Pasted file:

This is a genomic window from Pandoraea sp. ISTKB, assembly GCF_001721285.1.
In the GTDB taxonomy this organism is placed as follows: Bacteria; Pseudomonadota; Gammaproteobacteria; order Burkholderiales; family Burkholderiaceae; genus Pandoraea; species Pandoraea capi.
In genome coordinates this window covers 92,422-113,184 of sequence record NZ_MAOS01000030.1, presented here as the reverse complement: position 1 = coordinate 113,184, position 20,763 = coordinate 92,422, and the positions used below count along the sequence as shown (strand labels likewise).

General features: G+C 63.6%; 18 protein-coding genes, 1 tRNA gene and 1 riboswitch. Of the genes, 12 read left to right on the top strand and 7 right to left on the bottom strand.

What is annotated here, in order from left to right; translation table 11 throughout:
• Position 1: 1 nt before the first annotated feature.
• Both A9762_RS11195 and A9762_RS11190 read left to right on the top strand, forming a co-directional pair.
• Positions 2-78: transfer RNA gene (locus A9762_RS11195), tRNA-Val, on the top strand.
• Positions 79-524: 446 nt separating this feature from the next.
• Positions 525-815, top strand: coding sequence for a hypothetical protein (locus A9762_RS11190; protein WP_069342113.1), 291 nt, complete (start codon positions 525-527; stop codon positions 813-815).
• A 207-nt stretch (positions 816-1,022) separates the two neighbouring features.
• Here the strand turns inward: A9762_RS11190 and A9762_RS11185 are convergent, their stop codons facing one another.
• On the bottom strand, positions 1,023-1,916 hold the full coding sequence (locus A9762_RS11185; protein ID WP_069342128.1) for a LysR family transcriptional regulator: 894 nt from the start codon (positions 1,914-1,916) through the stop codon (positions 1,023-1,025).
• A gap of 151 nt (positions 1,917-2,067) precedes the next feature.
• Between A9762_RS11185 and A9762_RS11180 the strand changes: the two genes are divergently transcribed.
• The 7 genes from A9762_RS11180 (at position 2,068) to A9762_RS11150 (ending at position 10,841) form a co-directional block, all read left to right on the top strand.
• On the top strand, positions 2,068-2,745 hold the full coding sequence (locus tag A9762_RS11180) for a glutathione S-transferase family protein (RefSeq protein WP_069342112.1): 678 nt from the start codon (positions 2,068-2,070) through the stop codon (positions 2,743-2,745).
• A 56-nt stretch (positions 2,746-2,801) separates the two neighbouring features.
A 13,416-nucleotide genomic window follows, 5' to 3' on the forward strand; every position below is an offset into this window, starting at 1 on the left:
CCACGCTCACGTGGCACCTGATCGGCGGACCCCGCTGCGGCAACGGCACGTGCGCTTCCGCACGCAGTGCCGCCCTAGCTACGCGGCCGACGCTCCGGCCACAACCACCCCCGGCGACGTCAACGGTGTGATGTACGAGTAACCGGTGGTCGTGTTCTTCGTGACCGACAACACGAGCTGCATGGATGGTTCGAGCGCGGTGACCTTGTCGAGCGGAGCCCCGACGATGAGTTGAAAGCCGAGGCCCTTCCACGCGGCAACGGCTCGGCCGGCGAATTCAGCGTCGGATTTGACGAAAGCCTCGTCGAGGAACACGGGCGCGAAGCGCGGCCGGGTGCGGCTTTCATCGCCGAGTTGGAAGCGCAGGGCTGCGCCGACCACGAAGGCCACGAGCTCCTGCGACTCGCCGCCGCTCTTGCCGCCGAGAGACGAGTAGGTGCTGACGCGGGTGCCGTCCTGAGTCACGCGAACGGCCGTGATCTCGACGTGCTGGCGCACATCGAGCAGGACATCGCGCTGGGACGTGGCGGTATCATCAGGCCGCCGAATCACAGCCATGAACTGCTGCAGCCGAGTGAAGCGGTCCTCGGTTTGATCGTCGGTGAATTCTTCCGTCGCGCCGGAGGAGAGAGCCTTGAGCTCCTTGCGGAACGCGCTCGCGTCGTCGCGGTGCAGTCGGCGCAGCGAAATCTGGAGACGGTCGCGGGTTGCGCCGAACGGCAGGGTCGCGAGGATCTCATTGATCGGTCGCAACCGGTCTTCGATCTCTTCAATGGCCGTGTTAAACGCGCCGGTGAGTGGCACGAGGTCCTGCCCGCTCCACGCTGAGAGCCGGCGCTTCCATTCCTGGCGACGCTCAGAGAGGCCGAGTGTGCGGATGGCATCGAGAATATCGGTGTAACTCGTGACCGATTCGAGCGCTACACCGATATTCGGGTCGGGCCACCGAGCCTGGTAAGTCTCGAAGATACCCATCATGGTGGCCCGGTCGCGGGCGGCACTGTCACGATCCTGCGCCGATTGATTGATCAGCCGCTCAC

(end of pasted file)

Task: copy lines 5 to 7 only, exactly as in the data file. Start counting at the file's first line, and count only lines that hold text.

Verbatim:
What is annotated here, in order from left to right; translation table 11 throughout:
• Position 1: 1 nt before the first annotated feature.
• Both A9762_RS11195 and A9762_RS11190 read left to right on the top strand, forming a co-directional pair.